Comment by grobstein on Rationality is Systematized Winning · 2009-04-03T20:45:48.644Z · score: 5 (7 votes) · LW · GW

Here's a functional difference: Omega says that Box B is empty if you try to win what's inside it.

Comment by grobstein on Rationality is Systematized Winning · 2009-04-03T20:39:51.324Z · score: 1 (3 votes) · LW · GW

Your argument is equivalent to, "But what if your utility function rates keeping promises higher than a million orgasms, what then?"

The hypo is meant to be a very simple model, because simple models are useful. It includes two goods: getting home, and having $100. Any other speculative values that a real person might or might not have are distractions.

Comment by grobstein on Rationality is Systematized Winning · 2009-04-03T20:09:55.505Z · score: 1 (1 votes) · LW · GW

Right. The question of course is, "better" for what purpose? Which model is better depends on what you're trying to figure out.

Comment by grobstein on Rationality is Systematized Winning · 2009-04-03T20:07:48.642Z · score: 2 (2 votes) · LW · GW

I do think these problems are mostly useful for purposes of understanding and (moreso) defining rationality ("rationality"), which is perhaps a somewhat dubious use. But look how much time we're spending on it.

Comment by grobstein on Rationality is Systematized Winning · 2009-04-03T20:05:42.599Z · score: 2 (2 votes) · LW · GW

I very much recommend Reasons and Persons, by the way. A friend stole my copy and I miss it all the time.

Comment by grobstein on Rationality is Systematized Winning · 2009-04-03T19:55:42.898Z · score: 1 (3 votes) · LW · GW

What is it, pray tell, that Omega cannot do?

Can he not scan your brain and determine what strategy you are following? That would be odd, because this is no stronger than the original Newcomb problem and does not seem to contain any logical impossibilities.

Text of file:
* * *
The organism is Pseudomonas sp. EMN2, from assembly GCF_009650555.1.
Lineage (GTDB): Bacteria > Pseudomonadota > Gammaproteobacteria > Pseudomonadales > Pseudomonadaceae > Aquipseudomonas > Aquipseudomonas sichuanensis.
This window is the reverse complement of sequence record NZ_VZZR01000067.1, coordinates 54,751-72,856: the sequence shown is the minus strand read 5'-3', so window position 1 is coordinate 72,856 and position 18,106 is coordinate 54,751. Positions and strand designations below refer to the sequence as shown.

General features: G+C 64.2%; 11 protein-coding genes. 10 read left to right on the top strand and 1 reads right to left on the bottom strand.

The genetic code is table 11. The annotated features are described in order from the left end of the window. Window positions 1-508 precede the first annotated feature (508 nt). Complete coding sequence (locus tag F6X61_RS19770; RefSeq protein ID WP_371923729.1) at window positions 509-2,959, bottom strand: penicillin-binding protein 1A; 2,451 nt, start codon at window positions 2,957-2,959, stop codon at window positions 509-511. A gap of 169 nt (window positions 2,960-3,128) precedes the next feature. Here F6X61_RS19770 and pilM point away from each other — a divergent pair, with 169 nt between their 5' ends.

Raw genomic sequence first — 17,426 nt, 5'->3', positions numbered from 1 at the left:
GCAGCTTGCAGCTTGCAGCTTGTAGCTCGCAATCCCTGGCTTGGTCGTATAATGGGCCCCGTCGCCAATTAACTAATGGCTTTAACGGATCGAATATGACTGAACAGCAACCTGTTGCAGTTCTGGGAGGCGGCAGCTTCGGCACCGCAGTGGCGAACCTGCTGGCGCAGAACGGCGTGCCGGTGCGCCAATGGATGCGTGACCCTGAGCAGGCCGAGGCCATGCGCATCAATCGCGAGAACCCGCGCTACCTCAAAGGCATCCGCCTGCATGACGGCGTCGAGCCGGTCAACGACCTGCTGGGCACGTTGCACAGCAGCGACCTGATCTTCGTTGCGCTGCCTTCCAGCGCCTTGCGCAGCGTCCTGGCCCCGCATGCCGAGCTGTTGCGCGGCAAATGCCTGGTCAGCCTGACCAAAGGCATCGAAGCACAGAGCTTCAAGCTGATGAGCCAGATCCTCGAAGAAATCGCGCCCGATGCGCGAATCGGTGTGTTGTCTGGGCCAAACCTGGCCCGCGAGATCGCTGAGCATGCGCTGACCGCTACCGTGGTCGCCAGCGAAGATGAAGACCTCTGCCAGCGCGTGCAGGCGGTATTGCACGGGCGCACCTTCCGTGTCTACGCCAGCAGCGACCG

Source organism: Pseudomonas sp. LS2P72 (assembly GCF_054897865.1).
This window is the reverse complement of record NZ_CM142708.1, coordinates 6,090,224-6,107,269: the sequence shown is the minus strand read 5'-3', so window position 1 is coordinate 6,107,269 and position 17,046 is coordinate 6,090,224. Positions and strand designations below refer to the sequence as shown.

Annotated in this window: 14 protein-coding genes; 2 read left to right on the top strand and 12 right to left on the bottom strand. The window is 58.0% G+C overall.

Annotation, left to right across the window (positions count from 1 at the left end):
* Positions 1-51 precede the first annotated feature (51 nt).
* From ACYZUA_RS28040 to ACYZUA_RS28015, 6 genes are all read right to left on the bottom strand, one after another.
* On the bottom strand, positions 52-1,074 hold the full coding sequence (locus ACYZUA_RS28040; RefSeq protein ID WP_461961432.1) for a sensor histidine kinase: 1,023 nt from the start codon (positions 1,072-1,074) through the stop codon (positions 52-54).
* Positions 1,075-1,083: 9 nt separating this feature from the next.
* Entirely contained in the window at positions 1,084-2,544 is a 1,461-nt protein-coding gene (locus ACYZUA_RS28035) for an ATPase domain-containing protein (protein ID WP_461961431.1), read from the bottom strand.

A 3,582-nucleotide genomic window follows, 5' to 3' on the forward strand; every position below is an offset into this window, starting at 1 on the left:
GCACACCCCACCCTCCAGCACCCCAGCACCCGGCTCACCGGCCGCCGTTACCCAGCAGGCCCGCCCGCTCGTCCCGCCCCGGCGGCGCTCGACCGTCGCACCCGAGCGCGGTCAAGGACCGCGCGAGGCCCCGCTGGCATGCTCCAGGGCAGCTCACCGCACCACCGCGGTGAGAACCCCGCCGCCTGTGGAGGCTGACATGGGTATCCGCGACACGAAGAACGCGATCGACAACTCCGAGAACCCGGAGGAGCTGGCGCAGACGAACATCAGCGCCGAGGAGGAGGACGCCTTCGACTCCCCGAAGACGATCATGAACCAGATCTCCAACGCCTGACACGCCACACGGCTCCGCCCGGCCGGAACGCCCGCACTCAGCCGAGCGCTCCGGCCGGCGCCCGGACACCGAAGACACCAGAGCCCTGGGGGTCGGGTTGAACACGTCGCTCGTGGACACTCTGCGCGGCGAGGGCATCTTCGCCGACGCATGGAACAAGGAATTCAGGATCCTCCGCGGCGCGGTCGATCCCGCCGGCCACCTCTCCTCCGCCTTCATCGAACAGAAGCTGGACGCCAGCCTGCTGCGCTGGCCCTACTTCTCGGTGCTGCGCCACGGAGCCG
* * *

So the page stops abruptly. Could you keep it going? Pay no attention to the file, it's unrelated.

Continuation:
Can he not compute the strategy, S, with the property "that at each moment, acting as S tells you to act -- given (1) your beliefs about the universe at that point and (2) your intention of following S at all times -- maximizes your net utility [over all time]?" That would be very odd, since you seem to believe a regular person can compute S. If you can do it, why not Omega? (NB, no, it doesn't help to define an approximation of S and use that. If it's rational, Omega will punish you for it. If it's not, why are you doing it?)

Can he not compare your strategy to S, given that he knows the value of each? That seems odd, because a pushdown automaton could make the comparison. Do you require Omega to be weaker than a pushdown automaton?

No?

Then is it possible, maybe, that the problem is in the definition of S?

Comment by grobstein on Rationality is Systematized Winning · 2009-04-03T19:29:55.966Z · score: 1 (1 votes) · LW · GW

Yes, this seems unimpeachable. The missing piece is, rational at what margin? Once you are home, it is not rational at the margin to pay the $100 you promised.

Comment by grobstein on Rationality is Systematized Winning · 2009-04-03T19:05:48.571Z · score: 3 (3 votes) · LW · GW

It's a test case for rationality as pure self-interest (really it's like an altruistic version of the game of Chicken).

Suppose I'm purely selfish and stranded on a road at night. A motorist pulls over and offers to take me home for $100, which is a good deal for me. I only have money at home. I will be able to get home then IFF I can promise to pay $100 when I get home.